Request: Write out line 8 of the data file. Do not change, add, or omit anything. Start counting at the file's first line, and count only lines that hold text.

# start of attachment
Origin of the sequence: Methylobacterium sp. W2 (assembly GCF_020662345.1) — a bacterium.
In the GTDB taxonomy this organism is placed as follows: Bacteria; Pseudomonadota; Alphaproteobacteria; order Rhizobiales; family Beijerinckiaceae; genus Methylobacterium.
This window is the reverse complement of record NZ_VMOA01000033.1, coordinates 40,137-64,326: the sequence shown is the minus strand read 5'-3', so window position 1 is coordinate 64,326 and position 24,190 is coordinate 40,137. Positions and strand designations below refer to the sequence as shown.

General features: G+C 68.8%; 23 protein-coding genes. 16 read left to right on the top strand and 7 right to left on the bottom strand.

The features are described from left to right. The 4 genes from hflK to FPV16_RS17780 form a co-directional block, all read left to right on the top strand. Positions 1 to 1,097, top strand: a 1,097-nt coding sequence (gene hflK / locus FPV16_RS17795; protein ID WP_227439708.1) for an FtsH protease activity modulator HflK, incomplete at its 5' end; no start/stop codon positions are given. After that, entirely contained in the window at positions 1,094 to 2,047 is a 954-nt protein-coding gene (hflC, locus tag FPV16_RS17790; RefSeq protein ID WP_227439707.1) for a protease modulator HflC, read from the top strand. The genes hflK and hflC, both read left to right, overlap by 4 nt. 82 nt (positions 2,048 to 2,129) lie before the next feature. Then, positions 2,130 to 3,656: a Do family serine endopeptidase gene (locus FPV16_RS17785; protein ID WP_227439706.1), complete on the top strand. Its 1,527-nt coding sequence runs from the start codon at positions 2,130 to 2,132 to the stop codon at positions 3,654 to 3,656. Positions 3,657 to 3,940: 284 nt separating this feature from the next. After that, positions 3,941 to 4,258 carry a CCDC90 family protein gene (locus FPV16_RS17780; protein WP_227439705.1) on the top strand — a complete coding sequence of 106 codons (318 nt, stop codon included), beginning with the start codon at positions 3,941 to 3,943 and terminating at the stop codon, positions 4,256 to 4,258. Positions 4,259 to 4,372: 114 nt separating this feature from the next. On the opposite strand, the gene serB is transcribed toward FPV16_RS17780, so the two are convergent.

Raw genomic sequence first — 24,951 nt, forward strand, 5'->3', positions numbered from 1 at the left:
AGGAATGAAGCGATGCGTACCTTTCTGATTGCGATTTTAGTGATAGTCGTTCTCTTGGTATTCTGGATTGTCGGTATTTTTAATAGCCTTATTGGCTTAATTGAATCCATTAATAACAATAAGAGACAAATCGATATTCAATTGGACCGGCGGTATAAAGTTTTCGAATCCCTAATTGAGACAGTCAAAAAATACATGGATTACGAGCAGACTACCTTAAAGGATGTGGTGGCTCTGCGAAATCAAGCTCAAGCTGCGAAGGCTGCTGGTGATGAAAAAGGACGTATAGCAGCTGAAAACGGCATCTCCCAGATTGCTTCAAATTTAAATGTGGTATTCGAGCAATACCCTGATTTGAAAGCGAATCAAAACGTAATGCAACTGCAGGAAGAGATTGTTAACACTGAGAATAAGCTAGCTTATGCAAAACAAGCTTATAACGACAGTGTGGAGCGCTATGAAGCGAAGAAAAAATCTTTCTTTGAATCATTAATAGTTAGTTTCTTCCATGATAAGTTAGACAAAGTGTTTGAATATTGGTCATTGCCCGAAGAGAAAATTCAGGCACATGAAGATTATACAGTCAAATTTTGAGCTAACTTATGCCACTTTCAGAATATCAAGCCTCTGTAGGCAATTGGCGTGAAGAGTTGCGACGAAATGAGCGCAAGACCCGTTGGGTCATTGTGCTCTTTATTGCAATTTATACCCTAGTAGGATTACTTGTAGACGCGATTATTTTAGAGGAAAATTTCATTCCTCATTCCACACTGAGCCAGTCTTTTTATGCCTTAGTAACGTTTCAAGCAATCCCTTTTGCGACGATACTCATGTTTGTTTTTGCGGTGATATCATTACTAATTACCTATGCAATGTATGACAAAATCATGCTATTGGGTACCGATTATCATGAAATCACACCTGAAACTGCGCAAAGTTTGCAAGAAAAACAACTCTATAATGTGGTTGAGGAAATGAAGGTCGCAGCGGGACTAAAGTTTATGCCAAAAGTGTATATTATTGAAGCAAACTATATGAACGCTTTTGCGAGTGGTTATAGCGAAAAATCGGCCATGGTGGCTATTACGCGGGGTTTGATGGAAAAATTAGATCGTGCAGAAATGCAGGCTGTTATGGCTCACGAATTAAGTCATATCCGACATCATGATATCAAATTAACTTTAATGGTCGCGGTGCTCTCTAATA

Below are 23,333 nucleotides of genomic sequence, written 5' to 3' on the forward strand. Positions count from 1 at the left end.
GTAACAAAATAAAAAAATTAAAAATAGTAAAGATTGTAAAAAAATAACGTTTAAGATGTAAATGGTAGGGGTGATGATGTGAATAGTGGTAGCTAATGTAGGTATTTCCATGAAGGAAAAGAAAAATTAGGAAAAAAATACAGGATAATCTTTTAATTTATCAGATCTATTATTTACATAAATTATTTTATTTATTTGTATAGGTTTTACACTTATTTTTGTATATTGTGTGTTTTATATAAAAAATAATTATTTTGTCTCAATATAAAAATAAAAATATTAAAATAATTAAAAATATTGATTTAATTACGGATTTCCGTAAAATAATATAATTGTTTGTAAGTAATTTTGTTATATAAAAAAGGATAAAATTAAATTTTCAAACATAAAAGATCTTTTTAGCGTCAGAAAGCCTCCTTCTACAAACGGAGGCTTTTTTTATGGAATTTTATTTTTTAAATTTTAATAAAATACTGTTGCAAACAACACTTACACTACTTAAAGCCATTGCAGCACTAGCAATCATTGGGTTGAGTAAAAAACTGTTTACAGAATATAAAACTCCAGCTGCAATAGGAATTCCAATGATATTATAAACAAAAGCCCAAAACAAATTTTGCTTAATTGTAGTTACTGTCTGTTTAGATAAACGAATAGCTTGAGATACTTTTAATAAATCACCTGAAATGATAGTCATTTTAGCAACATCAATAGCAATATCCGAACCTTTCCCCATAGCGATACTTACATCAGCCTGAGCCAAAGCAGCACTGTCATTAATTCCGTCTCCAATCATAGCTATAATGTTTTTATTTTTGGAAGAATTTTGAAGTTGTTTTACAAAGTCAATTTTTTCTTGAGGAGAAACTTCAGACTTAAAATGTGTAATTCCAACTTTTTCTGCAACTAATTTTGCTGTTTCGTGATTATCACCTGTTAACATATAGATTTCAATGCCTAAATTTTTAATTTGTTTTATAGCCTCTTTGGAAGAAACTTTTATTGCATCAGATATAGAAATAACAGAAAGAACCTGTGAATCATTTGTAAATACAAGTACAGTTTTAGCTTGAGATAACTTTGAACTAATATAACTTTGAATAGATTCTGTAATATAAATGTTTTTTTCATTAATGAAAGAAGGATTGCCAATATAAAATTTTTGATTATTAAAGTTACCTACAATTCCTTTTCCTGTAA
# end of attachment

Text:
Below are 23,333 nucleotides of genomic sequence, written 5' to 3' on the forward strand. Positions count from 1 at the left end.